Béla Bollobás is an External Member of the Hungarian Academy of Sciences; in 2007 he was awarded the Senior Whitehead Prize by the London Mathematical Society. In 2011 he was elected a Fellow of the Royal Society for his major contributions to many different areas of mathematics within the broad field of combinatorics, including random graphs, percolation, extremal graphs, set systems and isoperimetric inequalities. The citation also recognizes the profound influence of his textbooks in many of these areas, and his key role in establishing Britain as one of the leading countries in probabilistic and extremal combinatorics. In 2012 he became a fellow of the American Mathematical Society.
Awards and honours
Bollobas was elected a Fellow of the Royal Society in 2011, his nomination reads
|“||Béla Bollobás is one of the world's leading mathematicians in combinatorics. He has a huge published output, which includes major contributions to many different branches of this very large area, such as random graphs, percolation, extremal graphs and set systems, isoperimetric inequalities, and more. In addition, through his classic textbooks, he has more or less defined many of these subjects. Britain is now one of the strongest countries for probabilistic and extremal combinatorics in the world: this is almost entirely due to Bollobás's influence. ||”|
His father is a physician. His wife, Gabriella Bollobás, was also born in Budapest. She was an actress, a musician and a painter in Hungary before moving to England to become an accomplished sculptor. She made busts of famous mathematicians including Bill Tutte, George Batchelor, John von Neumann, Paul Dirac, and Stephen Hawking, as well as a cast bronze of David Hilbert.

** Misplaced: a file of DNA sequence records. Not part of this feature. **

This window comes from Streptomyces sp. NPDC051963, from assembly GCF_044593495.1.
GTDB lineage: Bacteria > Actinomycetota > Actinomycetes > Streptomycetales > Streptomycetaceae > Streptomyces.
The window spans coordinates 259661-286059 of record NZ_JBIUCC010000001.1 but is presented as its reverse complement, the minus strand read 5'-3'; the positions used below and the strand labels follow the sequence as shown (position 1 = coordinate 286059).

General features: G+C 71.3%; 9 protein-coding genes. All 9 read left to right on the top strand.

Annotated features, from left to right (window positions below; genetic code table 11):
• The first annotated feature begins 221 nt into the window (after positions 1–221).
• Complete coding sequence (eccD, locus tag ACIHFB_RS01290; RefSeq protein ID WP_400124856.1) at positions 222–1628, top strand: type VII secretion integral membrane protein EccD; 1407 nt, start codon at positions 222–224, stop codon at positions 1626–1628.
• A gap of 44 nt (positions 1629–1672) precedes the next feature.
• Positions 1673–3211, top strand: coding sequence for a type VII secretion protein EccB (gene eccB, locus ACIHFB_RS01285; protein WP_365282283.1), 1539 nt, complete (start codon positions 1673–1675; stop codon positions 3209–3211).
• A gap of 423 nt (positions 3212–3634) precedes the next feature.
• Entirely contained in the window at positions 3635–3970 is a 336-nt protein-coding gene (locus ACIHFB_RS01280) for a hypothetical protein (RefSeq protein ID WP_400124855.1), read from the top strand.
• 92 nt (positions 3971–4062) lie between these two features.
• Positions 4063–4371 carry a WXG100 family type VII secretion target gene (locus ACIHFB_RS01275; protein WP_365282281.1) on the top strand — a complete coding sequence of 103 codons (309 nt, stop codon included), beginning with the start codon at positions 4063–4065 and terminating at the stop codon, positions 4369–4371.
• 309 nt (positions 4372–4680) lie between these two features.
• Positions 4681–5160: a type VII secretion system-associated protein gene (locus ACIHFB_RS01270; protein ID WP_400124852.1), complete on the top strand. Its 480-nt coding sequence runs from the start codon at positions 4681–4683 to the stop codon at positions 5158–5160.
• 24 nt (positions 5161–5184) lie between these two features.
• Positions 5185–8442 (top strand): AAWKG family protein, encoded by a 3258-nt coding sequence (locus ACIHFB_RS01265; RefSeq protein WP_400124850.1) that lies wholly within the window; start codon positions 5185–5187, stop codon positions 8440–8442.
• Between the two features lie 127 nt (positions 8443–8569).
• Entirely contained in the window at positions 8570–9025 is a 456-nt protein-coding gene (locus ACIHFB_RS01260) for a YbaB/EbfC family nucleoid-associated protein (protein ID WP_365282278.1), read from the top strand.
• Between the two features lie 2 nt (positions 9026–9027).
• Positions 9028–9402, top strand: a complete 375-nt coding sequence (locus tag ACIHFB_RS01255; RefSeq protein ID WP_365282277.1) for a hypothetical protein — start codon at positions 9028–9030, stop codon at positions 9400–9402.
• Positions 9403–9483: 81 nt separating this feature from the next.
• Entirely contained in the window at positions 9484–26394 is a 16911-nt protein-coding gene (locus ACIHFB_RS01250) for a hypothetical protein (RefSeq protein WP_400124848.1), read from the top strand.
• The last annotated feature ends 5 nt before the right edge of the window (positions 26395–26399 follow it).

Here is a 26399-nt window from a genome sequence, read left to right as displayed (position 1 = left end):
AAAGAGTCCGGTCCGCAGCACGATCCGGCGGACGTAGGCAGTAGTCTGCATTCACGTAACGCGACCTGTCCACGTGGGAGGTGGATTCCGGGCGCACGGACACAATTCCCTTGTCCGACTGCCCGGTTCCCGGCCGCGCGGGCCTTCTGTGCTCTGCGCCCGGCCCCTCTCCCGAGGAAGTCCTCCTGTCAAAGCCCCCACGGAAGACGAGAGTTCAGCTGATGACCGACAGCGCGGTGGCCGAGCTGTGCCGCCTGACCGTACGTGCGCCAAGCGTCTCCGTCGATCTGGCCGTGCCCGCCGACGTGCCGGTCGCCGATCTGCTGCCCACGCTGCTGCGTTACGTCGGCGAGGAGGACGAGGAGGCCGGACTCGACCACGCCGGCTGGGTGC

- "BOLLOBÁS, Prof. Béla". Who's Who 2013, A & C Black, an imprint of Bloomsbury Publishing plc, 2013; online edn, Oxford University Press.(subscription required)
- Baker, A.; Bollobas, B. (1999). "Paul Erdős 26 March 1913 -- 20 September 1996: Elected For.Mem.R.S. 1989". Biographical Memoirs of Fellows of the Royal Society 45: 147. doi:10.1098/rsbm.1999.0011.
- Béla Bollobás at the Mathematics Genealogy Project
- O'Connor, John J.; Robertson, Edmund F., "Béla Bollobás", MacTutor History of Mathematics archive, University of St Andrews.
- Béla Bollobás from SciVerse Scopus bibliographic database
- List of publications from the DBLP Bibliography Server
- Béla Bollobás from the ACM Portal
- Béla Bollobás's results at the International Mathematical Olympiad
- Newsletter of Institute for Mathematical Sciences, National University of Singapore 11 (2007), 14-21
- London Mathematical Society. "List of Prizewinners". Retrieved 2007-07-08.
- Royal Society. "Béla Bollobás". Retrieved 2011-06-13.
- List of Fellows of the American Mathematical Society, retrieved 2012-11-10.
- Interview in the magazine Imprints, Institute of Mathematical Sciences, National University of Singapore